Morgan Stanley’s strategy team acknowledges the current downturn will be worse than the global financial crisis. But, say analysts Andrew Sheets, Serena Tang and Naomi Poole in a new research note published on Wednesday, output will recover twice as fast due to the unprecedented monetary and fiscal response, and also because the consumer and financial system was less leveraged heading into the downturn.
“Markets lead the economy,” they say. “If a deep plunge in activity will mean the second quarter of 2020 marks the lows for activity, we think it’s very reasonable that the low for equity/credit prices happens before that. While anything could happen, that’s been true more often than not.”
That said, credit and equity valuations were unusually expensive going into this recession so they don’t expects stocks to revisit the highs, or credit spreads to be as tight, anytime soon. They do think the valuation story now in credit is better and they also recommend selling volatility.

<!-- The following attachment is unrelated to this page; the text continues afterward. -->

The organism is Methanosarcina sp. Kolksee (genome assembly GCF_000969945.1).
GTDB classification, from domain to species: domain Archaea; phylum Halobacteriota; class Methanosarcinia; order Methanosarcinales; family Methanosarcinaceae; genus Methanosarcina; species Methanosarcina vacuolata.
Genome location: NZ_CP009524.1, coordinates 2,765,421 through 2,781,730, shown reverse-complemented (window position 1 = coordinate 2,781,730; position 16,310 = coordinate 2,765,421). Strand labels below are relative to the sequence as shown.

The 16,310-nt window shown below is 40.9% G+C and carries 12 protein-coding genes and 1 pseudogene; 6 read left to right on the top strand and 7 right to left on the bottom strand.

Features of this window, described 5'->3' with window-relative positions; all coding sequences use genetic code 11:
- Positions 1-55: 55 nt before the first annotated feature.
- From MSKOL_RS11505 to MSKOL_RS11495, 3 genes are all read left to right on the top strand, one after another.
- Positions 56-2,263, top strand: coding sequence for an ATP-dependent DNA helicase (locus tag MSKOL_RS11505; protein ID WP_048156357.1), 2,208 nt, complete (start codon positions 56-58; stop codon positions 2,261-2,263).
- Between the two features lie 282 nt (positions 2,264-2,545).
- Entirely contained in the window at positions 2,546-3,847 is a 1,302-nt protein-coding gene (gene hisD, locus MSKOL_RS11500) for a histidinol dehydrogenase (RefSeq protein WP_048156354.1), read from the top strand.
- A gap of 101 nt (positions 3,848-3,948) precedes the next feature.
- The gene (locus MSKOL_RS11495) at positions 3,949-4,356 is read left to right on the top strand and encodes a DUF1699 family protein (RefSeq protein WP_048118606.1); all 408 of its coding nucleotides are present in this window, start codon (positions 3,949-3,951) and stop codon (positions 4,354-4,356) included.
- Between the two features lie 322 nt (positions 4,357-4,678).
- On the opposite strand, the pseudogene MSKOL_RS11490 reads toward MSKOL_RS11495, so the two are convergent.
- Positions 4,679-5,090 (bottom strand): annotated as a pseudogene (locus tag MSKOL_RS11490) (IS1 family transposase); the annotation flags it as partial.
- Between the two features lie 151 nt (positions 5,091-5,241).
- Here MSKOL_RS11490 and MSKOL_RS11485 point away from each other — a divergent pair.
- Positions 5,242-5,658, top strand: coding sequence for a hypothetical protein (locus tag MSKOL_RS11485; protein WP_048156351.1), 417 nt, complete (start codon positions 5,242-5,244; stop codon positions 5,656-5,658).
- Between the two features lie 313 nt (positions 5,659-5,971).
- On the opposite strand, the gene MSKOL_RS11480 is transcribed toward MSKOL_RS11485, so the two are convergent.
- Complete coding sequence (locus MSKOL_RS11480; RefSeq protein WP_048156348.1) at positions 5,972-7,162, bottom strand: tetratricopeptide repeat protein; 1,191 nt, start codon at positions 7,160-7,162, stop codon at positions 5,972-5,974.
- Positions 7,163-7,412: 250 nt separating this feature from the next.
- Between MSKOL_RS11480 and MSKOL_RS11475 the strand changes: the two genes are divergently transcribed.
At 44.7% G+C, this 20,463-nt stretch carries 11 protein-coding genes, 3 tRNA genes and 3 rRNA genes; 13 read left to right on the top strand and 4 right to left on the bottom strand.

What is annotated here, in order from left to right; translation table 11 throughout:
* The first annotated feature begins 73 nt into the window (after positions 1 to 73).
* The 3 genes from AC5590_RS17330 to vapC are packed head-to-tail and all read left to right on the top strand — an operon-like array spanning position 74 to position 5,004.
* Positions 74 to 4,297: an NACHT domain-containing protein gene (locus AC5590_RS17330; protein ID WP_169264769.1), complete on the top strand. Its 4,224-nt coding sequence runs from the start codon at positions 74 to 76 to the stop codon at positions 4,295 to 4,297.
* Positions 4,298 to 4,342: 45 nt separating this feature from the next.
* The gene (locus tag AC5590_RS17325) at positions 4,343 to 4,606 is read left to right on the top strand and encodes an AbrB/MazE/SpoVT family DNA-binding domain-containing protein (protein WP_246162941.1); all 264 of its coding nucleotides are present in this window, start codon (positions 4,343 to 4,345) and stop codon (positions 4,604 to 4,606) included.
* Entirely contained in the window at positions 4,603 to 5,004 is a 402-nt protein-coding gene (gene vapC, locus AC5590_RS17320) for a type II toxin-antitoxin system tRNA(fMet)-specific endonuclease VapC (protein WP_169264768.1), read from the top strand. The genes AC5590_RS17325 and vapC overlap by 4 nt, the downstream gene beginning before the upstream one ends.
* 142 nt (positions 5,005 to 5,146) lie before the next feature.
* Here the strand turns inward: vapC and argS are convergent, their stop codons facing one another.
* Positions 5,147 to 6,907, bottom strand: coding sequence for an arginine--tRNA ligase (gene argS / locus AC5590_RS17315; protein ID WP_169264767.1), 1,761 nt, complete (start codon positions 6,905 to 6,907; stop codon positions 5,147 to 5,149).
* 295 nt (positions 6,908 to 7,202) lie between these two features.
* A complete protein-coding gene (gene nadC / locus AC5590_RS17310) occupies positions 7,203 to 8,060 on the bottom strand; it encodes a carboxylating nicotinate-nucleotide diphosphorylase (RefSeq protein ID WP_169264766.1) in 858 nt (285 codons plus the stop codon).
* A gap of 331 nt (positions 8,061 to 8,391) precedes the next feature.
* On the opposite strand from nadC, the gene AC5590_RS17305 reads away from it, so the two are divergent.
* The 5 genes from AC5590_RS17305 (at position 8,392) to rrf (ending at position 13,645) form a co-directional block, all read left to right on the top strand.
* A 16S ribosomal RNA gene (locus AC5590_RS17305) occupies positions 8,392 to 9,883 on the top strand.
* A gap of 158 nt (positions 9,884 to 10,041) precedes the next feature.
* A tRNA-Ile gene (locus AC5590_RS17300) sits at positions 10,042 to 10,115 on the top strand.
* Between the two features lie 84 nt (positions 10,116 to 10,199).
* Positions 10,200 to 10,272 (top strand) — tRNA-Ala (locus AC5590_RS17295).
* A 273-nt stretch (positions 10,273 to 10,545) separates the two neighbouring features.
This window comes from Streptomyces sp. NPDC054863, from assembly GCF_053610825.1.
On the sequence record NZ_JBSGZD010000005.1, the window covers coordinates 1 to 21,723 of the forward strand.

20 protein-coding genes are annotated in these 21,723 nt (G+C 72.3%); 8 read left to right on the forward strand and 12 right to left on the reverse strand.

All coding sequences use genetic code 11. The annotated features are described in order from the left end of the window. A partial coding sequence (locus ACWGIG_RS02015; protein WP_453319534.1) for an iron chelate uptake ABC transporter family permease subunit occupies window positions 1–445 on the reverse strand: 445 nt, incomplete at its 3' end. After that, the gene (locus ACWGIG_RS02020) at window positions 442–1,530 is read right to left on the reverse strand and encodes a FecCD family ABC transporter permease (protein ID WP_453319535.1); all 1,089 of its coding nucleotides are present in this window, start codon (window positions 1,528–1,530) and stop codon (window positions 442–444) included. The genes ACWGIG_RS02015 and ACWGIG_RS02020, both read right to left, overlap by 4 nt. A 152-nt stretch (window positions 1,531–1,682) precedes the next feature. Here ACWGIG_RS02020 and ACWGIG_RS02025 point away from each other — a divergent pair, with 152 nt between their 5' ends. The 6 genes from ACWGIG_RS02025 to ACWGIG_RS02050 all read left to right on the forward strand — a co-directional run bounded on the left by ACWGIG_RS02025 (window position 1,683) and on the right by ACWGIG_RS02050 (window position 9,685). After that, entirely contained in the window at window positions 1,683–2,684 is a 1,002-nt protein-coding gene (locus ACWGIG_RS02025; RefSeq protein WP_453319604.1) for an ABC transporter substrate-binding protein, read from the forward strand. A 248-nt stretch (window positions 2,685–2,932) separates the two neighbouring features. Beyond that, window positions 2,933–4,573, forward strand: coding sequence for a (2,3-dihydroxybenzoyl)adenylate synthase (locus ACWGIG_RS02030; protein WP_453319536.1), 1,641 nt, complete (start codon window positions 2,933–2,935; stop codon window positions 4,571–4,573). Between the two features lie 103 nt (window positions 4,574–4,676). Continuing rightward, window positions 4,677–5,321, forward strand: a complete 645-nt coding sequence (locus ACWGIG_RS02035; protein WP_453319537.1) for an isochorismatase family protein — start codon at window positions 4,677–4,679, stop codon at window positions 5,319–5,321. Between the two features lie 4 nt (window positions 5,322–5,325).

Their biggest worry this year is a rush to reopen the economies. “In some ways, asking for social distancing in February and March was ‘easy;’ the virus was new and scary, it was expanding rapidly and the weather in the Northern Hemisphere was (generally) poor,” they say. “Asking people to preserve those gains via social distancing in May when new cases are declining, economic pain is mounting and the weather is better will be a harder challenge.”
Their biggest worry for 2021 are calls for austerity, as happened after the financial crisis.
With total confirmed COVID-19 cases on the precipice of the 2 million mark, data continues to point to slowing growth. New-virus cases worldwide grew 3.1%, including 4.4% growth in the U.S., according to data compiled by Deutsche Bank. The worldwide growth rate was 6.1% and the U.S. growth rate was 7.6% five days ago.
U.S. retail sales for March will headline what is expected to be a grim set of economic reports, which also will include industrial production and the Federal Reserve Board’s Beige Book of economic anecdotes.
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